How To Survive & Thrive – Even When You're Stressed

Stressed

Ways to thrive when our stressed

Stress can be destructive. Even brain-damaging.  Although women in United States are less likely to experience most severe traumatic events, women are also more vulnerable to everyday stress—mothers, for example, are 5 times as likely as fathers to rate their stress at the highest level, says the American Psychological Association.

Fortunately, experts are learning that coping, and even prevention, are highly effective tactics to combat the entire spectrum of stress-related conditions, from worrying to extreme anxiety disorders. are highly effective. Here’s what new PTSD science can teach all of us about outsmarting stress.

So, how can you learn to deal…better?

Women meditating1. Strengthen Your Mind With Meditation

Mindfulness meditation works wonders to boost stress resilience, say experts from the University of Pennsylvania who are using the practice with military personnel. “We teach them to focus on the present moment instead of catastrophizing about the future,” says Amishi Jha, PhD, an associate professor of psychology at the University of Pennsylvania. After 8 weeks of meditation training, Marines became less reactive to stressors—plus they were more alert and exhibited better memory.

What This Means: Take short mindfulness breaks

“Even I get too busy to meditate,” says Jha. “Then I remember the Marines in the study calling my colleague while they were deployed to ask for mindfulness pointers, and I think, If they can do it in a war zone, I can do it in my office!” Try this technique Marines use anywhere: Sit upright, focus on your breath, and pay attention to a physical sensation, such as the feel of air in your nostrils. When your mind wanders, notice the disruption, then return your attention to that simple sensation. Jha herself now meditates 5 to 10 minutes at a time, several times a day.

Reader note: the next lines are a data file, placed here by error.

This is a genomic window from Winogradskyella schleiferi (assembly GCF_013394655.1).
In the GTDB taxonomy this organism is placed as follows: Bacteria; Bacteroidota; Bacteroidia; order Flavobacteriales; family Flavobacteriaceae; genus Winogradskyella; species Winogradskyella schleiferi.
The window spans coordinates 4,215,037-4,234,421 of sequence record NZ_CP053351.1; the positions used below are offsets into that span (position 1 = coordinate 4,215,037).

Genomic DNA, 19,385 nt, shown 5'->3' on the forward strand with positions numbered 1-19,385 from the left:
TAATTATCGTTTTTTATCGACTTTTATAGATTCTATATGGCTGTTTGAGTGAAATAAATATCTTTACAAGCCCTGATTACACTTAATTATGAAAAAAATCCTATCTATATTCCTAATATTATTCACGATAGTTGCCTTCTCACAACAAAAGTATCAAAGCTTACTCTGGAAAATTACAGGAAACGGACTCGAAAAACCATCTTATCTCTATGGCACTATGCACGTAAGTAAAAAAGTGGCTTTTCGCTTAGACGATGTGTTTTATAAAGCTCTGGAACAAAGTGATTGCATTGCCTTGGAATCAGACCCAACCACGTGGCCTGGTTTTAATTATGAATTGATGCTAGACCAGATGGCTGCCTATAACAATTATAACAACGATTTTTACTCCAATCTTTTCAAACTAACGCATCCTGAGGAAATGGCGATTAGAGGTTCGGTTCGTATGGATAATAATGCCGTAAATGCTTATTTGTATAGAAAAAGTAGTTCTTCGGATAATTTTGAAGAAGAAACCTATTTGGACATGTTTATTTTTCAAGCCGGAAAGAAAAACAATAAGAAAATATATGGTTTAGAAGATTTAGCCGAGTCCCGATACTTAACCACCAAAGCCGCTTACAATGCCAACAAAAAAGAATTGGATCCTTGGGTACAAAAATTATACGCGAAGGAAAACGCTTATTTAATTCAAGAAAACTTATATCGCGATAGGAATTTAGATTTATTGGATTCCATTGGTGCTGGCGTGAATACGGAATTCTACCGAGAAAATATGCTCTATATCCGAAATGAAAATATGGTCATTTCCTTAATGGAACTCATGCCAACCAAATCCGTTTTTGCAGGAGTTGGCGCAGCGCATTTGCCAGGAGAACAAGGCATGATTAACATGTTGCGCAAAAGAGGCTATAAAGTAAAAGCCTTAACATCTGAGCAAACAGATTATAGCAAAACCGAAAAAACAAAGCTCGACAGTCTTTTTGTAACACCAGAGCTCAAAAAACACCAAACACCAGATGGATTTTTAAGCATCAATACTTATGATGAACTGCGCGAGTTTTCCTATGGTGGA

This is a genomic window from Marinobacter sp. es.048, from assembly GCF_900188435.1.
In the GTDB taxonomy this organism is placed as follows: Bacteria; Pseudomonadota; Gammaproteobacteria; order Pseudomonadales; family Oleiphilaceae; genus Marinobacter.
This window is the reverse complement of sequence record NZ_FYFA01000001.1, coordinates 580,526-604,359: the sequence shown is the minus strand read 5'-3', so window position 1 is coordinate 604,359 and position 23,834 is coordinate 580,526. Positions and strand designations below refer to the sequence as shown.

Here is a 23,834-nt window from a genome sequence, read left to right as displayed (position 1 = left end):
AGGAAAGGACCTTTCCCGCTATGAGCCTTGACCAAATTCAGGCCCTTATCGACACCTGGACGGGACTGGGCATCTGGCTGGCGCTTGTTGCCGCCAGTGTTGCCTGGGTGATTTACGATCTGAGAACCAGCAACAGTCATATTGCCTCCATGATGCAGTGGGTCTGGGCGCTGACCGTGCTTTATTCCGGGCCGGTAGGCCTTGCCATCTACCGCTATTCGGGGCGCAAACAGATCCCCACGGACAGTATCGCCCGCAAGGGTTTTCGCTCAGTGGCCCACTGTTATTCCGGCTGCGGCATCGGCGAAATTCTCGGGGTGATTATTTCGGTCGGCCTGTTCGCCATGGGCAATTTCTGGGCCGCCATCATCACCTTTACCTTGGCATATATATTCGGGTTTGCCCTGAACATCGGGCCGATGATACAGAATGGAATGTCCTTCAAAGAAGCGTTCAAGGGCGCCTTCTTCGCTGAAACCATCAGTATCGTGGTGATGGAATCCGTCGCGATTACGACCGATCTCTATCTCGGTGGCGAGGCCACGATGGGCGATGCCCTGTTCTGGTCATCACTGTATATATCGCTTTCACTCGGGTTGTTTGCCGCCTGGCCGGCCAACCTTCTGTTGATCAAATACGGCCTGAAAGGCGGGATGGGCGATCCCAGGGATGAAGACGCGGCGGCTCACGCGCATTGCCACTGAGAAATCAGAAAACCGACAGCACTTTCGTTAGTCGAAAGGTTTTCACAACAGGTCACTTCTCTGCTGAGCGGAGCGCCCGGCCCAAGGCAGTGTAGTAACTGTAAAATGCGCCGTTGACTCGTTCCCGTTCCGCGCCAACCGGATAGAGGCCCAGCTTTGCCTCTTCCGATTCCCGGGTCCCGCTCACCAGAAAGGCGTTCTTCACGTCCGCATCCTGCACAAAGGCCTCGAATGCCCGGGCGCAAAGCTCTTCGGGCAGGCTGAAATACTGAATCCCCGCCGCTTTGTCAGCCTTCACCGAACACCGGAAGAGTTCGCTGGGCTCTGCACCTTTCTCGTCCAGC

2. Learn To Recognize What Stress Feels Like For You

Cognitive behavioral therapy (CBT)—which helps you recognize and change knee-jerk reactions to stress triggers—is one of the most effective methods of managing PTSD. In the military, such training can include a technique called “exposure therapy,” in which soldiers relive disturbing past experiences in small doses with a therapist until the memories become less overwhelming. Along the same lines, doctors have achieved promising results by asking patients who developed PTSD following an illness to imagine a relapse.

Such intense visualizations should be undertaken only with a licensed professional, but “practicing” feeling stressed can help anyone cope day to day, says Elizabeth Carll, PhD, a trauma specialist on Long Island, NY. “If you learn to recognize how your body feels when anxiety starts, it’s easier to intervene and calm yourself.”

What this means: Imagine a moment of tension…and learn to mentally deal with it

Fortify yourself against anxiety by trying an at-home exercise, says Susan Fletcher, PhD, a psychologist in private practice in Plano, TX. Picture yourself in a stressful place, such as your commute, and imagine the tension you feel. Write out the realities of the situation: If I don’t leave by 7:30, I’ll be late. On the other hand, I’ll be in traffic about 60 minutes, so I can listen to a book on disc. This lets you feel the stress and know it’s not debilitating, and helps you devise solutions. If you want to try formal CBT, which encompasses a range of methods, you can find a certified practitioner through the National Association of Cognitive-Behavioral Therapists (nacbt.org).